Pseudohermaphroditism: History
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Pseudohermaphroditism (also spelled pseudo-hermaphroditism) is an old clinical term for an organism that is born with primary sex characteristics of one sex but develops the secondary sex characteristics that are different from what would be expected on the basis of the gonadal tissue (ovary or testis). It can be contrasted with the term true hermaphroditism, which described a condition where testicular and ovarian tissue were present in the same individual. This language has fallen out of favor due to misconceptions and pejorative connotations associated with the terms, and also a shift to nomenclature based on genetics. The term male pseudo-hermaphrodite was used when a testis is present, and the term female pseudo-hermaphrodite was used when an ovary is present. In some cases, external sex organs associated with pseudohermaphroditism look intermediate between a typical clitoris and penis. In other cases, the external sex organs have an appearance that would be expected to be seen with the "opposite" gonadal tissue. Because of this, pseudohermaphroditism is sometimes not identified until puberty or adulthood. Associated conditions include 5-α-reductase deficiency and androgen insensitivity syndrome.

  • pseudo-hermaphroditism
  • pseudohermaphroditism
  • gonadal tissue

1. Genetics

Sex determination and differentiation is generalized with chromosomal sex during fertilization. At early stages, phenotypic sex does not match chromosomal sex—until later during intrauterine development, sexual maturation is reached. During intrauterine development, females change to male with the testes moving down from a blind vaginal pouch with a developing scrotum, as well as a penis which initially resembled a clitoris. What seems like a female phenotype is altered by increased testosterone levels secretion.[1]

Mutations affecting the androgen receptor (AR) gene may cause either complete or partial androgen insensitivity syndrome. Androgens (a term used to describe a group of sex steroid hormones) are responsible for affecting male pseudohermaphroditism. The differentiation of the fetus as male takes place during the sixth or seventh week of gestation. The development is directed by the testicular determining factor: the gene SRY (sex determining region on Y chromosome). Throughout 9th to 13th week, the development of a male genitalia is dependent upon the conversion of testosterone to the more potent androgen by the action of 5α-reductase within the target tissues of the genitalia.[2] A type of internal male pseudohermaphroditism is Persistent Müllerian duct syndrome, which is developed through synthesis of Müllerian-inhibiting factor defects. In such instances, duct derivatives are now in 46XY males—this includes the uterus, fallopian tubes, and upper vagina. These individuals with a hernia sac and bowel loops were found with duct derivatives as well as testes.[3]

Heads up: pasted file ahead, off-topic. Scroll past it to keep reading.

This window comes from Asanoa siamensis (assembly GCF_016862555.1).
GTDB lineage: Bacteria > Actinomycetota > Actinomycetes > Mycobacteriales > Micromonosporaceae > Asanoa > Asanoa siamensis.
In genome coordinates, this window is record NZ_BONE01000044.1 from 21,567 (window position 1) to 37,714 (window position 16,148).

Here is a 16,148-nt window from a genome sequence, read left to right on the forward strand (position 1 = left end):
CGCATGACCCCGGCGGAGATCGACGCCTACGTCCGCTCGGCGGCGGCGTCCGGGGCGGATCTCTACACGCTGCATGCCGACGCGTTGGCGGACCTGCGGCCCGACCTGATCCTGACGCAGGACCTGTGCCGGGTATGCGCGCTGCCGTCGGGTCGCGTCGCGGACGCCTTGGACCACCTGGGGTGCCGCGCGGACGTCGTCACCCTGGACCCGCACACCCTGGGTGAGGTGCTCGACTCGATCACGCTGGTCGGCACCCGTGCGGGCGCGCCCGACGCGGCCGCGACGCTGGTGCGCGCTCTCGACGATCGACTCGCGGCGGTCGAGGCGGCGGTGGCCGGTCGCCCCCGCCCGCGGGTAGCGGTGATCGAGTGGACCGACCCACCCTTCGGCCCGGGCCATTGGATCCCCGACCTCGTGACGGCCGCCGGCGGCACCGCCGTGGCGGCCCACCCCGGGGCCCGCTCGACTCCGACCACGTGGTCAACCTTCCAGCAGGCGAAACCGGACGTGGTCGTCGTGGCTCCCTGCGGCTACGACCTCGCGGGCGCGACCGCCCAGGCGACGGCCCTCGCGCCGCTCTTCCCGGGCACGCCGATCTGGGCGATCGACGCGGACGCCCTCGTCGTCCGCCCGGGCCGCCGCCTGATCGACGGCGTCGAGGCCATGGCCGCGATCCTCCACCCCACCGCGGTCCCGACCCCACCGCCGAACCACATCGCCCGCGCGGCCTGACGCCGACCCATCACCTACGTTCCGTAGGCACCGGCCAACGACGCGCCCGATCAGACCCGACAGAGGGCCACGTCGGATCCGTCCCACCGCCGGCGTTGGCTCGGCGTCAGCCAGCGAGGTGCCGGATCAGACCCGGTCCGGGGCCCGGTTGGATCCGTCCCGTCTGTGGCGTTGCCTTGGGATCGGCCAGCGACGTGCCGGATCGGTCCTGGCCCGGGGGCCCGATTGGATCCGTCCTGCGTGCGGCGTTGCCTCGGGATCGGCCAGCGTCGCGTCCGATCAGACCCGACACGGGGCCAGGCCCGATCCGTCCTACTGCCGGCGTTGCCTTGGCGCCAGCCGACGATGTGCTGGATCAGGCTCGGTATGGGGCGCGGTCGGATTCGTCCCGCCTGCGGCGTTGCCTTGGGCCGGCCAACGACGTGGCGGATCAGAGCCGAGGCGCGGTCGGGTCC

A study on a male pseudohermaphrodite kitten showed there was a combination of gastrointestinal and urogenital congenital abnormalities. It was confirmed to have type II atresia ani and rectovaginal fistula that is associated with male pseudohermaphroditism.[4]

2. Management

Surgery is[5] sometimes performed to alter the appearance of the genitals.[6][7] However many surgeries performed on intersex people lack clear evidence of necessity, can be considered as mutilating, and are widely considered to be human rights violations when performed without the informed consent of the recipient.[8][9][10][11]

3. History

John Money is perhaps the best-known early researcher in this area. His doctoral thesis was titled Hermaphroditism: An Inquiry into the Nature of a Human Paradox, and awarded by Harvard University in 1952.[12]

Money's general views on gender identity as something learned during childhood were later directly contradicted by a biography published in 2001 by one of his former patients, David Reimer. Among the repercussions was damage to John Money's reputation. Not only had his theory of gender plasticity been dealt a severe blow but Reimer's biography described bizarrely unpleasant childhood therapy sessions, and implied that Money had ignored or concealed the developing evidence that Reimer's reassignment to female was not going well. Money's defenders have suggested that some of the allegations about the therapy sessions may have been the result of False memory syndrome. However, Reimer's brother and mother both agreed that the therapy was not "working" in the sense that Reimer wasn't in any way developing a female self-image during his treatment with Dr. Money. Dr. Money never publicly stated that his conclusions were incorrect.

Milton Diamond become a well known expert public advocate on intersex in the early 21st century. He is the director of the Pacific Center for Sex and Society.[13]

4. Terminology

Use of the term "pseudohermaphroditism" can be problematic, and is now considered redundant.[14] The term "pseudohermaphroditism" was created by Edwin Klebs in 1876,[15][16] long before the genetic roles of the X chromosome and Y chromosome and the social components of gender identity were well characterized, which is why the term is usually used to describe the dissonance between gonadal histology and external genital appearance.

The term "intersexuality" was introduced by Richard Goldschmidt in 1923.[15][17] However, the term "intersex" has also been challenged; the Lawson Wilkins Pediatric Endocrine Society and the European Society for Pediatric Endocrinology have adopted a nomenclature system based on disorders of sex development (DSD), which covers "congenital conditions in which development of chromosomal, gonadal, or anatomical sex is atypical" and thus replaces many disparate terms, including but not limited to those based on "hermaphrodite".[14]